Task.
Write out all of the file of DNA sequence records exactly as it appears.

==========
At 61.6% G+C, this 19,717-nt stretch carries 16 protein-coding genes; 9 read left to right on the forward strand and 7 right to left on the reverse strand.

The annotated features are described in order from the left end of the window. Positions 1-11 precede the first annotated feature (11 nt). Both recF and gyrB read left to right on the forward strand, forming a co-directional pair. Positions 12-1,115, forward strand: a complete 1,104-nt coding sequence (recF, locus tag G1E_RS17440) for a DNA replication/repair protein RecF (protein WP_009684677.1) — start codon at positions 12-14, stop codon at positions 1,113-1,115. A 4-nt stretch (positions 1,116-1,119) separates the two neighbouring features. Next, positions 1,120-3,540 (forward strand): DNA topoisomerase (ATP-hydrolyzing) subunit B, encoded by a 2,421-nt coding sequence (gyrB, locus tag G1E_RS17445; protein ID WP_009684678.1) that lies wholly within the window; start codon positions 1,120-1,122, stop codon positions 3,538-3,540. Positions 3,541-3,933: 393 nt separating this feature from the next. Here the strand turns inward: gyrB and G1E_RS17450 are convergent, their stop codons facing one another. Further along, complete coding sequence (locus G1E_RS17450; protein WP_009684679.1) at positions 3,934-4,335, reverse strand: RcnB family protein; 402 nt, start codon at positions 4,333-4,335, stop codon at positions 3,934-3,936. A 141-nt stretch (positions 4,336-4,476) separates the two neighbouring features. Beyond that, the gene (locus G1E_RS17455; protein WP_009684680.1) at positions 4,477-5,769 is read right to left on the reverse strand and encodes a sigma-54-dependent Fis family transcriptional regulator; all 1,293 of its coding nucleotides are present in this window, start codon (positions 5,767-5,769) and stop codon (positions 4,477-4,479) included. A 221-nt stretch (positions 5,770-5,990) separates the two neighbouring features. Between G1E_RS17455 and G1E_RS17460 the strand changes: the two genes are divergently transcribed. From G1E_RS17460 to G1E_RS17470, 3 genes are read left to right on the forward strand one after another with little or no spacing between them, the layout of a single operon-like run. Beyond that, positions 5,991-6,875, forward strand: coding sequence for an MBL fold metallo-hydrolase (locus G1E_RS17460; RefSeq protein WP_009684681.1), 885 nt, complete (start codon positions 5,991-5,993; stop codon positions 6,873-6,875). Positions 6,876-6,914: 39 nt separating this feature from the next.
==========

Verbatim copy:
At 61.6% G+C, this 19,717-nt stretch carries 16 protein-coding genes; 9 read left to right on the forward strand and 7 right to left on the reverse strand.

The annotated features are described in order from the left end of the window. Positions 1-11 precede the first annotated feature (11 nt). Both recF and gyrB read left to right on the forward strand, forming a co-directional pair. Positions 12-1,115, forward strand: a complete 1,104-nt coding sequence (recF, locus tag G1E_RS17440) for a DNA replication/repair protein RecF (protein WP_009684677.1) — start codon at positions 12-14, stop codon at positions 1,113-1,115. A 4-nt stretch (positions 1,116-1,119) separates the two neighbouring features. Next, positions 1,120-3,540 (forward strand): DNA topoisomerase (ATP-hydrolyzing) subunit B, encoded by a 2,421-nt coding sequence (gyrB, locus tag G1E_RS17445; protein ID WP_009684678.1) that lies wholly within the window; start codon positions 1,120-1,122, stop codon positions 3,538-3,540. Positions 3,541-3,933: 393 nt separating this feature from the next. Here the strand turns inward: gyrB and G1E_RS17450 are convergent, their stop codons facing one another. Further along, complete coding sequence (locus G1E_RS17450; protein WP_009684679.1) at positions 3,934-4,335, reverse strand: RcnB family protein; 402 nt, start codon at positions 4,333-4,335, stop codon at positions 3,934-3,936. A 141-nt stretch (positions 4,336-4,476) separates the two neighbouring features. Beyond that, the gene (locus G1E_RS17455; protein WP_009684680.1) at positions 4,477-5,769 is read right to left on the reverse strand and encodes a sigma-54-dependent Fis family transcriptional regulator; all 1,293 of its coding nucleotides are present in this window, start codon (positions 5,767-5,769) and stop codon (positions 4,477-4,479) included. A 221-nt stretch (positions 5,770-5,990) separates the two neighbouring features. Between G1E_RS17455 and G1E_RS17460 the strand changes: the two genes are divergently transcribed. From G1E_RS17460 to G1E_RS17470, 3 genes are read left to right on the forward strand one after another with little or no spacing between them, the layout of a single operon-like run. Beyond that, positions 5,991-6,875, forward strand: coding sequence for an MBL fold metallo-hydrolase (locus G1E_RS17460; RefSeq protein WP_009684681.1), 885 nt, complete (start codon positions 5,991-5,993; stop codon positions 6,873-6,875). Positions 6,876-6,914: 39 nt separating this feature from the next.